In sum, if we had a more popular Police Chief, there would be much less interest in a City Council-appointed Police Chief. Personally, I prefer a TRULY elected Police Chief. Such chiefs in the past (e.g., Chiefs Sellars and Lodge) were very, very responsive to the resident voters’ concerns about public safety and the quality of our life whereas, currently, the El Camino Real is, sadly, rapidly turning into an East Berlin (in large part as a result of unpunished shoplifters/store raiders) and has become increasingly afflicted with dope addicts and other deranged loiterers. We are best served by a Police Chief who is, first and foremost, responsive and answerable to the voters of our City, not the City Council (and certainly not any police employees’ union). To help in this regard, our City could further empower its voters as they elect their Police Chiefs by amending our City Charter to significantly expand the pool of possible candidates from which they may choose to include: (a) all employees of the Santa Clara Police Department (no matter where they live); and (b) high-ranking police officers (i.e., Captain and above) from any law enforcement agency operating in the San Francisco Bay Area. This would further properly empower the voters of our City (not the City Council or the police employees’ union) to do what is best for our City.

    Finally, if some of the Council members do not like the current Police Chief, I respectfully suggest that they seriously consider their most direct and appropriate remedy in this regard, namely, a recall election.

    • CSC 8 months ago
      Reply

      Hello John. I’ll try to answer your questions in a concise manner.
      .
      1. “The current Santa Clara City Police Chief originally appointed to that position after the previous Police Chief had retired/resigned? Or was he originally elected, unopposed, to that position in a special election? Or was he elected Police Chief in a normal, contested (real) election?”
      • Former Police Chief Michael Sellers voluntarily retired in the middle of his term. Former Assistant Police Chief Dan Winters was named interim Police Chief. Chief Winters opted to retire and take a post-retirement security role with Intel instead of campaign for police chief. When it came time to elect a new Police Chief, Patrick Nikolai ran unopposed.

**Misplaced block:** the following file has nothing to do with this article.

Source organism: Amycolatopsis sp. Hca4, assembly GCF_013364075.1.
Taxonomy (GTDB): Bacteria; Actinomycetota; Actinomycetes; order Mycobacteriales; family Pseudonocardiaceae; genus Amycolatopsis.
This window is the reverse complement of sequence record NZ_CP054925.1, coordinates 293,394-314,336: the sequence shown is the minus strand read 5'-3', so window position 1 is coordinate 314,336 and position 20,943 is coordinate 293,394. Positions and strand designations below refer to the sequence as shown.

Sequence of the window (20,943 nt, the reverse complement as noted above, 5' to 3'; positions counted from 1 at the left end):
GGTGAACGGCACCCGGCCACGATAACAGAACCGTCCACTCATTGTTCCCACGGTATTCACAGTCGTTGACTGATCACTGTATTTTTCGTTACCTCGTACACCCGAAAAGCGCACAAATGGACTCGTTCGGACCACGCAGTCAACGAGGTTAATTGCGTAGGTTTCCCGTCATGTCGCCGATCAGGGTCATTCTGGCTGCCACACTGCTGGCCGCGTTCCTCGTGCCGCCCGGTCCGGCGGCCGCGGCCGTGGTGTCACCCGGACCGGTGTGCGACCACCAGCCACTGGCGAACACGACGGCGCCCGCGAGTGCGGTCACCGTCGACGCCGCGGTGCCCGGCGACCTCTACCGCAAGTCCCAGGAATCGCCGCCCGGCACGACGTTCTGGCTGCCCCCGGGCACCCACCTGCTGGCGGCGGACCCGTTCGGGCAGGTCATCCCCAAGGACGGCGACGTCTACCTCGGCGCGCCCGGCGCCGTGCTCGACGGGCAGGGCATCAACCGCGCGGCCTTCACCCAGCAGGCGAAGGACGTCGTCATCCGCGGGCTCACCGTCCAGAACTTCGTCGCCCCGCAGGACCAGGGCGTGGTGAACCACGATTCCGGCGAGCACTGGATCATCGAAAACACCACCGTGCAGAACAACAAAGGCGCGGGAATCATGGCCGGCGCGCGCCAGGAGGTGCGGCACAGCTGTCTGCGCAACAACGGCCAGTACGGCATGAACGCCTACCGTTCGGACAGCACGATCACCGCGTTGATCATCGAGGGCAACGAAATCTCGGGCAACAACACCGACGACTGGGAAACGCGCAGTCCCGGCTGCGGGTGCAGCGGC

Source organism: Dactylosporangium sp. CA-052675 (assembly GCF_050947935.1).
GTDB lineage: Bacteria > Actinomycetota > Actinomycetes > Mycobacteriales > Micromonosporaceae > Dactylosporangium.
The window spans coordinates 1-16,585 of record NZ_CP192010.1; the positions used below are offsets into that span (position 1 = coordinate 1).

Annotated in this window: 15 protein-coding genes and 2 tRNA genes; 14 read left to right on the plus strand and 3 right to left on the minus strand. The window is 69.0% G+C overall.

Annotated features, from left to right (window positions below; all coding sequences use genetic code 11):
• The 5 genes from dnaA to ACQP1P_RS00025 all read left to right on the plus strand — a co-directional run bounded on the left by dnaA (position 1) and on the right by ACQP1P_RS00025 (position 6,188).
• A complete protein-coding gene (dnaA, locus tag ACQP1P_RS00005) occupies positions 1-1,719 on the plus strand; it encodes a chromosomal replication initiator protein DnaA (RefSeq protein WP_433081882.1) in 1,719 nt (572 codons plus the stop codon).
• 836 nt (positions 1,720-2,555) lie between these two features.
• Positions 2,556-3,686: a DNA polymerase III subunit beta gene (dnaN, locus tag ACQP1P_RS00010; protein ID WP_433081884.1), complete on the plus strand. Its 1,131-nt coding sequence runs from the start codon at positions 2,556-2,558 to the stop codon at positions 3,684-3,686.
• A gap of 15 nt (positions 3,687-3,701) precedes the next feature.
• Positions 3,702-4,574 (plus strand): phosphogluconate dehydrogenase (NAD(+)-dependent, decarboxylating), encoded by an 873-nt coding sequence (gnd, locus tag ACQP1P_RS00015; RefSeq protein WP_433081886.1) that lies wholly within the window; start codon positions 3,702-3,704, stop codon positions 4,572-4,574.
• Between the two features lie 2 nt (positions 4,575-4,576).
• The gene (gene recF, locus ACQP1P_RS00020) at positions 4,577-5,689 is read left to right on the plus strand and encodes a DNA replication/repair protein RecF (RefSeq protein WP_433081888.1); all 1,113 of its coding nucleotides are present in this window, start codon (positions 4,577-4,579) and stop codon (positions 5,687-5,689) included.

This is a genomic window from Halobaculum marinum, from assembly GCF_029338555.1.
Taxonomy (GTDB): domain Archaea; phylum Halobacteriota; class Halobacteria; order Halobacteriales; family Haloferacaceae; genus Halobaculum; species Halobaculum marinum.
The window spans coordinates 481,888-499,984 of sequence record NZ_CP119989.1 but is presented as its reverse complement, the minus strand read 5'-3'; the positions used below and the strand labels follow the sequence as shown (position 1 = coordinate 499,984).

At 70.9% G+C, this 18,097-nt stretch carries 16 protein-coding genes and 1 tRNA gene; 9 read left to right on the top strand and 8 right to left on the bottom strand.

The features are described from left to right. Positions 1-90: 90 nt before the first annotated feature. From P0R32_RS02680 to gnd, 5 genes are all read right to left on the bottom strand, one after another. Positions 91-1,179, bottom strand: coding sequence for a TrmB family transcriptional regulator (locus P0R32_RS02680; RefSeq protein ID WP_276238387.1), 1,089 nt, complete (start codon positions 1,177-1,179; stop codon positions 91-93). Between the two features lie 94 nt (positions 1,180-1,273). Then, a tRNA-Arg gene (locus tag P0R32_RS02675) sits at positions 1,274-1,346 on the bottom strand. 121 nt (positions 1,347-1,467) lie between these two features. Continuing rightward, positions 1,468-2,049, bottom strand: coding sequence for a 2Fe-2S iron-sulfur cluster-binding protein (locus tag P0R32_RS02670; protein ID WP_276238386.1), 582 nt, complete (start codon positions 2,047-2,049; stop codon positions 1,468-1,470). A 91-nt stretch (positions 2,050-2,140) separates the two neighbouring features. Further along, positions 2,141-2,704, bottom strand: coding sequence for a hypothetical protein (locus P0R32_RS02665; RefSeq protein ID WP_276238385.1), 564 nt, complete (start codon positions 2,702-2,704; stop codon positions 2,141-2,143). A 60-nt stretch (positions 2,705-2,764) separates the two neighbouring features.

.
      2. “The current Police Chief appears to have lost the confidence of a majority of our City Council.”
      • Not just the majority City Council. It’s rumored former City Manager didn’t see a high level of competence in him either leading to her appointment of not one but two Assistane Police Chiefs which was a first in the City of Santa Clara.
      .
      3. “To help in this regard, our City could further empower its voters as they elect their Police Chiefs by amending our City Charter to significantly expand the pool of possible candidates from which they may choose to include: (a) all employees of the Santa Clara Police Department (no matter where they live); and (b) high-ranking police officers (i.e., Captain and above) from any law enforcement agency operating in the San Francisco Bay Area.”
      • The biggest challenge in “significanly expand[ing] the pool” to the greater Bay Area is that candidates would still have to raise election campaign funds and after working their regular police job commute during the week and weekends to forge political allies and try to meet voters in the evening and weekends. As you can imagine, if a police supervisor at another agency were tied up with his/her day job they just can’t stop in the middle of an investigation/situation to go hit the political trail somewhere else. Obviously the local incumbent or candidate would have a sizeable logistics and visibility advantage.
      • The City of Santa Clara has hired its past three City Managers and City Attorneys from other cities and regions having to assume a new staff, geography, and expanded roles (convention center, stadium, amusement park). There is no legitimate argument why the future appointed Police Chief can’t acculturate as well.

      • John Haggerty 8 months ago
        Reply

        Thank you so much for the history of the current Police Chief’s rise to office. He was not the product of a competitive election and benefited greatly from the political support of his Council allies and union.